Share:Click to share on Facebook (Opens in new window)Click to share on Twitter (Opens in new window)Click to email this to a friend (Opens in new window) Image courtesy: The Chautauqua County Humane Society.DUNKIRK — The Chautauqua County Humane Society (CCHS) says a two-week operation led to the removal of more than 75 cats from a condemned Dunkirk apartment. Officials say, the morning of July 8, CCHS Veterinary Technician Molly Loomis and Executive Director Kellie Roberts went to the condemned apartment in the City of Dunkirk to retrieve cats who were left behind when their owner was hospitalized. A plea for help from City of Dunkirk Dog Control Officer, Denise Zentz, had reached CCHS the day before.Zentz had been trying to locate a humane organization that would step in and save 50 or more cats living in poor conditions inside an upstairs apartment, officials add.Image courtesy: The Chautauqua County Humane Society.Upon arrival, Roberts and Loomis found dozens of cats living in conditions that Roberts described as, “not the worst I’ve ever seen but definitely awful. The high temperatures compounded the situation. Thankfully there is a downstairs neighbor at the house who has willingly cared for the cats on-site from the beginning.” After two hours, and with a hand from DCO Zentz and her husband, Steve, 53 cats were captured that day and brought back to the CCHS Adoption Center for processing. Since that time, CCHS has received assistance retrieving cats at the location from Lakeshore Humane Society in Dunkirk and the SPCA Serving Erie County. “There is not much room to operate in the apartment and the cats have limitless places to hide, making it very difficult to get a hold on them,” Roberts said. All of the cats have been taken to CCHS for the care they need to ready them for adoption. Roberts says with this many cats, “the additional labor and medical costs add up in a hurry. Unfortunately, it takes almost two weeks of nursing and medical care to get many of these cats well on their way to becoming healthy. Some of the cats are now available for adoption but others need further time and care.In addition to the routine spay or neuter surgeries, several of these cats will require eye surgeries. One orange guy may be blind but we hope to be able to save at least partial sight for the others who are suffering with ulcerated corneas and the like. The cats range from litters of very young kitties to adults. We are not certain at this time exactly what further medical conditions we might be looking at since all of the cats have not been fully vetted yet. What we do know is that they are going to be wonderful companions in their new homes.”Taking on this many cats at once is a significant financial commitment. Roberts says this has an especially large impact as shelter income has been affected by the coronavirus shutdown. “Image courtesy: The Chautauqua County Humane Society.Officials say donors have been wonderful to the organization throughout the pandemic, and they’re thankful for that. To make a financial contribution, checks can be mailed to 2825 Strunk Road, Jamestown, NY 14701 or a gift by phone can be made by credit card at 716-665-2209, extension 203. Online donations can be made at Chqhumane.org.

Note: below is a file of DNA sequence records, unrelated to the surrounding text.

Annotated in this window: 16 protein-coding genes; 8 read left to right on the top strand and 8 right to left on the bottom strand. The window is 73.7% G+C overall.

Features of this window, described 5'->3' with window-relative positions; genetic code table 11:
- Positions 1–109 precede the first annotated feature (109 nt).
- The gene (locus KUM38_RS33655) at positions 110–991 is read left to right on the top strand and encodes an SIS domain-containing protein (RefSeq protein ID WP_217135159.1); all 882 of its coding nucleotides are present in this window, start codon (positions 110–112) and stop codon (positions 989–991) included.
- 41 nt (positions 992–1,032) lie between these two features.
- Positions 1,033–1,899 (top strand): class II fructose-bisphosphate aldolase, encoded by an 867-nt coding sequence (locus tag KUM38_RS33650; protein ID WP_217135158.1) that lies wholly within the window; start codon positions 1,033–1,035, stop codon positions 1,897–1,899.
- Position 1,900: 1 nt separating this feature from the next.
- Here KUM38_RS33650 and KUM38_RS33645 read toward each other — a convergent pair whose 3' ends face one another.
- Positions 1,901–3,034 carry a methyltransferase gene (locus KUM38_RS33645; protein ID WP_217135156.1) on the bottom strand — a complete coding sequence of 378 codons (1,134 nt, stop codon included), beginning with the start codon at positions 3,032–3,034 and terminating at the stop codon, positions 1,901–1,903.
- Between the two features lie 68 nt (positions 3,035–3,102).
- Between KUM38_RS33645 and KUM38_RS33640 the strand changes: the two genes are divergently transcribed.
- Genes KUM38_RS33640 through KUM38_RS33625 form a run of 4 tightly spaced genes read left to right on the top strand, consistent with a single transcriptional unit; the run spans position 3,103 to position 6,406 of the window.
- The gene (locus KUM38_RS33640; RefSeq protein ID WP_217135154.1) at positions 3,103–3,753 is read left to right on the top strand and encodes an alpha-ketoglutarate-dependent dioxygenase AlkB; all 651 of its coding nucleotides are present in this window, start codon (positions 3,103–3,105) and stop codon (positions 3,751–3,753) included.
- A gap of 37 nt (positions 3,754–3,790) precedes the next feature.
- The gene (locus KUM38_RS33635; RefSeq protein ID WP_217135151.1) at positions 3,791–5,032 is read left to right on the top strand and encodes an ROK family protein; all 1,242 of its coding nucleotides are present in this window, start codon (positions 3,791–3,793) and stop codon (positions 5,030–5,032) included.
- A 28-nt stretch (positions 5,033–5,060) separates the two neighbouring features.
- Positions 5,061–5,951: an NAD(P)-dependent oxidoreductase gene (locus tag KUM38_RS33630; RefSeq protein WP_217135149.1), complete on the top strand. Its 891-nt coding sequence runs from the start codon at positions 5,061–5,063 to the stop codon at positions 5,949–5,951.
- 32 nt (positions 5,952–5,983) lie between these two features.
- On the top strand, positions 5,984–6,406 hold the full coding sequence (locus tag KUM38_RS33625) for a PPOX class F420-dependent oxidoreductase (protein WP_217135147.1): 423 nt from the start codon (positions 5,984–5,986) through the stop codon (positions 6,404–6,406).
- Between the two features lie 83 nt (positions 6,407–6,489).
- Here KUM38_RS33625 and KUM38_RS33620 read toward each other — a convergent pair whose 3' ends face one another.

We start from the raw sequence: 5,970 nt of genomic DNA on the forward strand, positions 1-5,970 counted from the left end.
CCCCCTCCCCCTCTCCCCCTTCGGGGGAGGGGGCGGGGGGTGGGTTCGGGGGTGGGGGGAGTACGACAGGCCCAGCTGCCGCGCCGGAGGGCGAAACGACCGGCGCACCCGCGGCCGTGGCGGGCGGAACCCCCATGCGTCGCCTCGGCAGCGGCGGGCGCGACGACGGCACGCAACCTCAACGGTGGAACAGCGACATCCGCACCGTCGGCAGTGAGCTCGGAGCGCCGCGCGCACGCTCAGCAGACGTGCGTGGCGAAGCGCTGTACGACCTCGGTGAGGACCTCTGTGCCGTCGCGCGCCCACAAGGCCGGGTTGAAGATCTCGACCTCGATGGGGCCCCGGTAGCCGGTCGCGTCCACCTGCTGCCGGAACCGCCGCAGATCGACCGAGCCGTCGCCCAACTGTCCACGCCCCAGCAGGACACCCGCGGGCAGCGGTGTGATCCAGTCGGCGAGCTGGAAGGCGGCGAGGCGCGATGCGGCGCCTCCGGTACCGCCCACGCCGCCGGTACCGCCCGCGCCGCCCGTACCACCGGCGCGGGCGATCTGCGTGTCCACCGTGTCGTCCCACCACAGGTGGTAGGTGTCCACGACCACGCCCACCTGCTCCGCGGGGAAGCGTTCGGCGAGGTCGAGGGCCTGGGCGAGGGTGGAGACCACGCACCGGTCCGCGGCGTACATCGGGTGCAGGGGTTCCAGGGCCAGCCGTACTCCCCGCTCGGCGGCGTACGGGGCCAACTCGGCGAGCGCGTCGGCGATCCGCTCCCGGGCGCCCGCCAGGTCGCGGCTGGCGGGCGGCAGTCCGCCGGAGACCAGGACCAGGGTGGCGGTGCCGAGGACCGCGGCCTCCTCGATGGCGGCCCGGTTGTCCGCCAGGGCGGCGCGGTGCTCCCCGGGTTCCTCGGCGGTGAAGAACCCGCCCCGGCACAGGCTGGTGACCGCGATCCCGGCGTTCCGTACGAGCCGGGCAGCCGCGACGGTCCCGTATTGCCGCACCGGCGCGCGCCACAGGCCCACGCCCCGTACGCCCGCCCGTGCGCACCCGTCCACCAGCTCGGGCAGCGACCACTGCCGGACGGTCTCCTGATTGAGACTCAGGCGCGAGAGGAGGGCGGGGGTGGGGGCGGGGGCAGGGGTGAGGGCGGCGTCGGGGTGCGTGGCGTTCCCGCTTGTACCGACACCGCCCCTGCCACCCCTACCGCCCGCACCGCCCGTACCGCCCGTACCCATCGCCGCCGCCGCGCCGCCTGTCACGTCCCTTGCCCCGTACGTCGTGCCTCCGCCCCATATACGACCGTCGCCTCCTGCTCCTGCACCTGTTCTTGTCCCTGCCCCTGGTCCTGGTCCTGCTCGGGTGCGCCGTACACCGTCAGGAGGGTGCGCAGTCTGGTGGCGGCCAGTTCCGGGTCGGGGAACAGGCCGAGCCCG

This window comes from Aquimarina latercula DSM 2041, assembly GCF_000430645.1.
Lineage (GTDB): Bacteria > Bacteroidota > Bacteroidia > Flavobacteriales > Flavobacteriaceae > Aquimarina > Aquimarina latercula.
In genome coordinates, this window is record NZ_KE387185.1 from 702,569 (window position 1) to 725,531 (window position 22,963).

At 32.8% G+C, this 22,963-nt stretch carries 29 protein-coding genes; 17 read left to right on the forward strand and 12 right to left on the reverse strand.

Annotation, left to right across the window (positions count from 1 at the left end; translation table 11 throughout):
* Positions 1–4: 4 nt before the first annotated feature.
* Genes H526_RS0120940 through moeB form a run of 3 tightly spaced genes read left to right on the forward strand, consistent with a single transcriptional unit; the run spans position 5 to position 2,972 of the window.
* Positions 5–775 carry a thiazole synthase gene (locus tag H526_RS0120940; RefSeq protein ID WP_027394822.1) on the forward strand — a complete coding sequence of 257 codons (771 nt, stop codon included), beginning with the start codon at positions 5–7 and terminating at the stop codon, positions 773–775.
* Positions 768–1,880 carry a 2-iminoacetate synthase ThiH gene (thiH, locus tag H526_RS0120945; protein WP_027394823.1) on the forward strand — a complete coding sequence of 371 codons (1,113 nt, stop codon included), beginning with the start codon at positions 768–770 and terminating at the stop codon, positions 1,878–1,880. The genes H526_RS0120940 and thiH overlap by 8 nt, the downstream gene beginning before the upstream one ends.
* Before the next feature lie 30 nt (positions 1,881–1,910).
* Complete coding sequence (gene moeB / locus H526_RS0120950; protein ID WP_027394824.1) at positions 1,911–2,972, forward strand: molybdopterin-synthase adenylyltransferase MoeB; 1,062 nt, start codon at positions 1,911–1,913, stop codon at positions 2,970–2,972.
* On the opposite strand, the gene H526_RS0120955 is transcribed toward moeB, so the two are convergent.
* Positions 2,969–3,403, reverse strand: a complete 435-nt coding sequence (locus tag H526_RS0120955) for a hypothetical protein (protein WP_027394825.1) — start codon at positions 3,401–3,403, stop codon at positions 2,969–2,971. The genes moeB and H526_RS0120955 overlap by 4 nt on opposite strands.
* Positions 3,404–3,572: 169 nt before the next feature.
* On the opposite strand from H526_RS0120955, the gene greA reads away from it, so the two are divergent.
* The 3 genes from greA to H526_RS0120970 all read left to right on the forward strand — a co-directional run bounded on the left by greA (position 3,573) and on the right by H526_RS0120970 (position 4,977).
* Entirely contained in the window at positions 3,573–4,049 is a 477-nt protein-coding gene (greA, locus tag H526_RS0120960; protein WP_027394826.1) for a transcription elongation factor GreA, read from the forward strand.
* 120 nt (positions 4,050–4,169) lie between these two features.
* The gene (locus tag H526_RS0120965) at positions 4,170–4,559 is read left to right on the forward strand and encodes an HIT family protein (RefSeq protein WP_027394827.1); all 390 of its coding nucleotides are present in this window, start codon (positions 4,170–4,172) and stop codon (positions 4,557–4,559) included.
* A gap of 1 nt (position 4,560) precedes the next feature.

Chris Weisler Rockbridge County Tourism Lexington Virginia Summer Travel ‘Find your feet’ on a few easy-access sections of the Appalachian Trail, running right alongside the Blue Ridge Parkway. The quaint town of Buena Vista takes pride in being an official A.T. community where you may rub shoulders with a few thru-hikers trudging north from Georgia. Deer sightings are almost guaranteed. Hiking in Rockbridge County takes anynumber of paths. From meandering dirt trails through the deep green forest toboulder leaping amidst Devil’s Marbleyard, outdoor enthusiasts agree that thehills and valleys here deliver everything you demand from an outdoorplayground. Thepath is up to you. The ending is always the same – pure bliss. Beauty and adventure are in cahoots in the Rich Hole Wilderness in spring and early summer when rhododendron and mountain laurel bloom beside the Rich Hole Wilderness Trail. Expect creek crossings, rock outcroppings, and small waterfalls along the way. Wildlife spotting is also a highlight, with bears, bobcats, and turkeys checking out the scene. The hiking isn’t as adventurous on the short Laurel Run Trail in Goshen Pass but the rhododendron and mountain laurel blooms will surely earn some “Wows!” Learn more about the surrounding cities of Lexington and Buena Vista, both excellent refueling stations after an exhilarating day on the trail! Looking for something steep and unforgiving? That will greet you on the final stretch of trail to the 3,645ft summit of Big House Mountain. But glimpses of the countryside below should ease the burn as you ascend through the trees. A new trail twists up the western slope of Little House Mountain then rolls to an overlook with a fine view of Lexington. If you can’t make it up to the summit, end with a picnic in the Saddle, a meadow between the two peaks. Little House Mountain is Lexington’s patron peak and a familiar site from downtown. Sowhether you love the peaceful, relaxing trails that barely reach an ascent, oryou’re thrilled with the lack of breath that comes from a challenging boulderrumble, Rockbridge County has a trail to match all types. The most adventurous trail, aptly named Devil’s Marbleyard, is a life-list destination for hikers throughout Virginia. A 1.5-mile stroll on the Belfast Trail drops you at the marbleyard, a field of granite boulders sprawled across a mountain slope near Natural Bridge. Adventurous hikers scramble over the sun-warmed boulders atop this trail, where beauty and geology collide with impressive abandon.